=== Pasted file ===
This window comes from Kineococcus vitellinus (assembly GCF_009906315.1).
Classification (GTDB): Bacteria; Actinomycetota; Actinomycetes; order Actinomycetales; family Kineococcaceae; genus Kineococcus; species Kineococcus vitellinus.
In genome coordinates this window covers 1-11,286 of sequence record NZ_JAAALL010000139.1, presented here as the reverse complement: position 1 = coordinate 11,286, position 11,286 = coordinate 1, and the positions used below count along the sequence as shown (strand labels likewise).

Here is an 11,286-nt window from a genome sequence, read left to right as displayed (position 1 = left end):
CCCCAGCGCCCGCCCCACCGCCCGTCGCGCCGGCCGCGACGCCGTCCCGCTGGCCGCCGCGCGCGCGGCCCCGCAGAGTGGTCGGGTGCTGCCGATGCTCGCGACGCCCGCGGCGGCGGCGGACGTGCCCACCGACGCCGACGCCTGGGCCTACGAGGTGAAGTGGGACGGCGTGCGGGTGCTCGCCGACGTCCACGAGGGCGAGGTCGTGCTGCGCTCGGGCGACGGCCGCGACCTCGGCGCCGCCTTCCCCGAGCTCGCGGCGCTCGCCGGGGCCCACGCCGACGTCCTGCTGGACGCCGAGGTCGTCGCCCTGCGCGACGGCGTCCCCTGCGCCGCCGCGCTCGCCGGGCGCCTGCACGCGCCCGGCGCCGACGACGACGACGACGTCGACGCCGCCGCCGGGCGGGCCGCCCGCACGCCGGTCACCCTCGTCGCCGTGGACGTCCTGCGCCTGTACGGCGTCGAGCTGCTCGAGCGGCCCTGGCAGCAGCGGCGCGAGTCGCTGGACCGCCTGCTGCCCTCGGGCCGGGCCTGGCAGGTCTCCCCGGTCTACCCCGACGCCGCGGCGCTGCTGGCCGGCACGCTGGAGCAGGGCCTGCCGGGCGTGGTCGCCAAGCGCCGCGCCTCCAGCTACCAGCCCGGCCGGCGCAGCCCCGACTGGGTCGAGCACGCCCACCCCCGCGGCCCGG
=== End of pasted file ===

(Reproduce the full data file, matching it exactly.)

This window comes from Kineococcus vitellinus (assembly GCF_009906315.1).
Classification (GTDB): Bacteria; Actinomycetota; Actinomycetes; order Actinomycetales; family Kineococcaceae; genus Kineococcus; species Kineococcus vitellinus.
In genome coordinates this window covers 1-11,286 of sequence record NZ_JAAALL010000139.1, presented here as the reverse complement: position 1 = coordinate 11,286, position 11,286 = coordinate 1, and the positions used below count along the sequence as shown (strand labels likewise).

Here is an 11,286-nt window from a genome sequence, read left to right as displayed (position 1 = left end):
CCCCAGCGCCCGCCCCACCGCCCGTCGCGCCGGCCGCGACGCCGTCCCGCTGGCCGCCGCGCGCGCGGCCCCGCAGAGTGGTCGGGTGCTGCCGATGCTCGCGACGCCCGCGGCGGCGGCGGACGTGCCCACCGACGCCGACGCCTGGGCCTACGAGGTGAAGTGGGACGGCGTGCGGGTGCTCGCCGACGTCCACGAGGGCGAGGTCGTGCTGCGCTCGGGCGACGGCCGCGACCTCGGCGCCGCCTTCCCCGAGCTCGCGGCGCTCGCCGGGGCCCACGCCGACGTCCTGCTGGACGCCGAGGTCGTCGCCCTGCGCGACGGCGTCCCCTGCGCCGCCGCGCTCGCCGGGCGCCTGCACGCGCCCGGCGCCGACGACGACGACGACGTCGACGCCGCCGCCGGGCGGGCCGCCCGCACGCCGGTCACCCTCGTCGCCGTGGACGTCCTGCGCCTGTACGGCGTCGAGCTGCTCGAGCGGCCCTGGCAGCAGCGGCGCGAGTCGCTGGACCGCCTGCTGCCCTCGGGCCGGGCCTGGCAGGTCTCCCCGGTCTACCCCGACGCCGCGGCGCTGCTGGCCGGCACGCTGGAGCAGGGCCTGCCGGGCGTGGTCGCCAAGCGCCGCGCCTCCAGCTACCAGCCCGGCCGGCGCAGCCCCGACTGGGTCGAGCACGCCCACCCCCGCGGCCCGG